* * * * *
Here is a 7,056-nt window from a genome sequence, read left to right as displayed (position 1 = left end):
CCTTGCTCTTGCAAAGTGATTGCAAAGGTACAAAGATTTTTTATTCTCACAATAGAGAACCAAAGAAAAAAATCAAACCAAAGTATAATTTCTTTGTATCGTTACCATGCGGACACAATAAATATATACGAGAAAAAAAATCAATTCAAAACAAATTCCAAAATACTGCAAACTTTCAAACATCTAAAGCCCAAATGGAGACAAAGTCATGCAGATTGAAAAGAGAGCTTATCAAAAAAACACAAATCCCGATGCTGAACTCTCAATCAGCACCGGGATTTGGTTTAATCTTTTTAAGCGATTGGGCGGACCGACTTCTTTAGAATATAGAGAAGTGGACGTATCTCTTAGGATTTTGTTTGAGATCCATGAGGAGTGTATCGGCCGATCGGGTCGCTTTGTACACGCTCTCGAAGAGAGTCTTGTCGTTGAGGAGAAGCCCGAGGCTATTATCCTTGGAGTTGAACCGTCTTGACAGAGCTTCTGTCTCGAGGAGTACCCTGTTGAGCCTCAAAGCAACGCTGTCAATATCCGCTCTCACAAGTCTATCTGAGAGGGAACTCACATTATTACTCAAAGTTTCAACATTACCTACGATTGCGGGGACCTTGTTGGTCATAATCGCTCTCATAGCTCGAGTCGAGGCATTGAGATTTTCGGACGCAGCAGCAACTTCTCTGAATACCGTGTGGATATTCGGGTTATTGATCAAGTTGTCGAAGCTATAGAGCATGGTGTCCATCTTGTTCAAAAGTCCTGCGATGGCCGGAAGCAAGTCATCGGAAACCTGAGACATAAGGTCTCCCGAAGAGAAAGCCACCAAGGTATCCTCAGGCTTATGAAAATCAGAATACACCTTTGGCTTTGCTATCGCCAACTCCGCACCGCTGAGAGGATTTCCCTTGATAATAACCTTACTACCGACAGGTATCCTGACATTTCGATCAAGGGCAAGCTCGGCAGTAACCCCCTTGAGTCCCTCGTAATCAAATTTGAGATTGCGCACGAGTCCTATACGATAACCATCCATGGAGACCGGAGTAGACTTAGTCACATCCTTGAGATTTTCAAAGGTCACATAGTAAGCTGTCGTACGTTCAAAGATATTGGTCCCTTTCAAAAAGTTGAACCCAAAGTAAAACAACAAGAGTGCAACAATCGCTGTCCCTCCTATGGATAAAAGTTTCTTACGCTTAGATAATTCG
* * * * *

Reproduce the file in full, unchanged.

Here is a 7,056-nt window from a genome sequence, read left to right as displayed (position 1 = left end):
CCTTGCTCTTGCAAAGTGATTGCAAAGGTACAAAGATTTTTTATTCTCACAATAGAGAACCAAAGAAAAAAATCAAACCAAAGTATAATTTCTTTGTATCGTTACCATGCGGACACAATAAATATATACGAGAAAAAAAATCAATTCAAAACAAATTCCAAAATACTGCAAACTTTCAAACATCTAAAGCCCAAATGGAGACAAAGTCATGCAGATTGAAAAGAGAGCTTATCAAAAAAACACAAATCCCGATGCTGAACTCTCAATCAGCACCGGGATTTGGTTTAATCTTTTTAAGCGATTGGGCGGACCGACTTCTTTAGAATATAGAGAAGTGGACGTATCTCTTAGGATTTTGTTTGAGATCCATGAGGAGTGTATCGGCCGATCGGGTCGCTTTGTACACGCTCTCGAAGAGAGTCTTGTCGTTGAGGAGAAGCCCGAGGCTATTATCCTTGGAGTTGAACCGTCTTGACAGAGCTTCTGTCTCGAGGAGTACCCTGTTGAGCCTCAAAGCAACGCTGTCAATATCCGCTCTCACAAGTCTATCTGAGAGGGAACTCACATTATTACTCAAAGTTTCAACATTACCTACGATTGCGGGGACCTTGTTGGTCATAATCGCTCTCATAGCTCGAGTCGAGGCATTGAGATTTTCGGACGCAGCAGCAACTTCTCTGAATACCGTGTGGATATTCGGGTTATTGATCAAGTTGTCGAAGCTATAGAGCATGGTGTCCATCTTGTTCAAAAGTCCTGCGATGGCCGGAAGCAAGTCATCGGAAACCTGAGACATAAGGTCTCCCGAAGAGAAAGCCACCAAGGTATCCTCAGGCTTATGAAAATCAGAATACACCTTTGGCTTTGCTATCGCCAACTCCGCACCGCTGAGAGGATTTCCCTTGATAATAACCTTACTACCGACAGGTATCCTGACATTTCGATCAAGGGCAAGCTCGGCAGTAACCCCCTTGAGTCCCTCGTAATCAAATTTGAGATTGCGCACGAGTCCTATACGATAACCATCCATGGAGACCGGAGTAGACTTAGTCACATCCTTGAGATTTTCAAAGGTCACATAGTAAGCTGTCGTACGTTCAAAGATATTGGTCCCTTTCAAAAAGTTGAACCCAAAGTAAAACAACAAGAGTGCAACAATCGCTGTCCCTCCTATGGATAAAAGTTTCTTACGCTTAGATAATTCG